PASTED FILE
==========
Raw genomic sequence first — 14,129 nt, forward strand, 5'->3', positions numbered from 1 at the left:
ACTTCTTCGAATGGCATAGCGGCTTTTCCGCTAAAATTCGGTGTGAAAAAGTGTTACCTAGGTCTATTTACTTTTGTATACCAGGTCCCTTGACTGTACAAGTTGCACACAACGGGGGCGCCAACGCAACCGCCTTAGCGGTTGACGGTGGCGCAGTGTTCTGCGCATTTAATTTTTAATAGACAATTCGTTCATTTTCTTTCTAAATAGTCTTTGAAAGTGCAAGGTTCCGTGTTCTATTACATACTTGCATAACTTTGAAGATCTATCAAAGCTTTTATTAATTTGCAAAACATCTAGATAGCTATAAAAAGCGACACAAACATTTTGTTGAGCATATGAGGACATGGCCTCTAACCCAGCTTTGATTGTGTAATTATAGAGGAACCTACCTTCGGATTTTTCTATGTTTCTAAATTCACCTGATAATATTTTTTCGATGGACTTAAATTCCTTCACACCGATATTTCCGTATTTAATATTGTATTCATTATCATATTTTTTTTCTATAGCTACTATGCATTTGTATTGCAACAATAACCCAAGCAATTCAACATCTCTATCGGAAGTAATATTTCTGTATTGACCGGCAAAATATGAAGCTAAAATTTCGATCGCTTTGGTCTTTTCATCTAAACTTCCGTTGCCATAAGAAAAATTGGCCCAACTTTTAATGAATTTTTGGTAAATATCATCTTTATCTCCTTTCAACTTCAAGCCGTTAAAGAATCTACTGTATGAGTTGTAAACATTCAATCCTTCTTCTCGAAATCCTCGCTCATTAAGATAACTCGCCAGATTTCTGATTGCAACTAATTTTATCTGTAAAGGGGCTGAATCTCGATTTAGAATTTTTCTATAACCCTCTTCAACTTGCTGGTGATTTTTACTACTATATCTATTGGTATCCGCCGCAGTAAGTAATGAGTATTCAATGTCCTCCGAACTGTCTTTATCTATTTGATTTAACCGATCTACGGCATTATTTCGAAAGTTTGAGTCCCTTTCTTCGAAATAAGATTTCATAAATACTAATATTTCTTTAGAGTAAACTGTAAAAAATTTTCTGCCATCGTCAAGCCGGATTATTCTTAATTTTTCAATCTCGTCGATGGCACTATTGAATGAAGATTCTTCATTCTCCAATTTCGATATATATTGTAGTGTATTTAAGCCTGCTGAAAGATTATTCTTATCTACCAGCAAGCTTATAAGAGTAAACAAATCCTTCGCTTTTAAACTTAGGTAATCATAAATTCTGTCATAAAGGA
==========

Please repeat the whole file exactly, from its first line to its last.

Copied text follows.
Raw genomic sequence first — 14,129 nt, forward strand, 5'->3', positions numbered from 1 at the left:
ACTTCTTCGAATGGCATAGCGGCTTTTCCGCTAAAATTCGGTGTGAAAAAGTGTTACCTAGGTCTATTTACTTTTGTATACCAGGTCCCTTGACTGTACAAGTTGCACACAACGGGGGCGCCAACGCAACCGCCTTAGCGGTTGACGGTGGCGCAGTGTTCTGCGCATTTAATTTTTAATAGACAATTCGTTCATTTTCTTTCTAAATAGTCTTTGAAAGTGCAAGGTTCCGTGTTCTATTACATACTTGCATAACTTTGAAGATCTATCAAAGCTTTTATTAATTTGCAAAACATCTAGATAGCTATAAAAAGCGACACAAACATTTTGTTGAGCATATGAGGACATGGCCTCTAACCCAGCTTTGATTGTGTAATTATAGAGGAACCTACCTTCGGATTTTTCTATGTTTCTAAATTCACCTGATAATATTTTTTCGATGGACTTAAATTCCTTCACACCGATATTTCCGTATTTAATATTGTATTCATTATCATATTTTTTTTCTATAGCTACTATGCATTTGTATTGCAACAATAACCCAAGCAATTCAACATCTCTATCGGAAGTAATATTTCTGTATTGACCGGCAAAATATGAAGCTAAAATTTCGATCGCTTTGGTCTTTTCATCTAAACTTCCGTTGCCATAAGAAAAATTGGCCCAACTTTTAATGAATTTTTGGTAAATATCATCTTTATCTCCTTTCAACTTCAAGCCGTTAAAGAATCTACTGTATGAGTTGTAAACATTCAATCCTTCTTCTCGAAATCCTCGCTCATTAAGATAACTCGCCAGATTTCTGATTGCAACTAATTTTATCTGTAAAGGGGCTGAATCTCGATTTAGAATTTTTCTATAACCCTCTTCAACTTGCTGGTGATTTTTACTACTATATCTATTGGTATCCGCCGCAGTAAGTAATGAGTATTCAATGTCCTCCGAACTGTCTTTATCTATTTGATTTAACCGATCTACGGCATTATTTCGAAAGTTTGAGTCCCTTTCTTCGAAATAAGATTTCATAAATACTAATATTTCTTTAGAGTAAACTGTAAAAAATTTTCTGCCATCGTCAAGCCGGATTATTCTTAATTTTTCAATCTCGTCGATGGCACTATTGAATGAAGATTCTTCATTCTCCAATTTCGATATATATTGTAGTGTATTTAAGCCTGCTGAAAGATTATTCTTATCTACCAGCAAGCTTATAAGAGTAAACAAATCCTTCGCTTTTAAACTTAGGTAATCATAAATTCTGTCATAAAGGA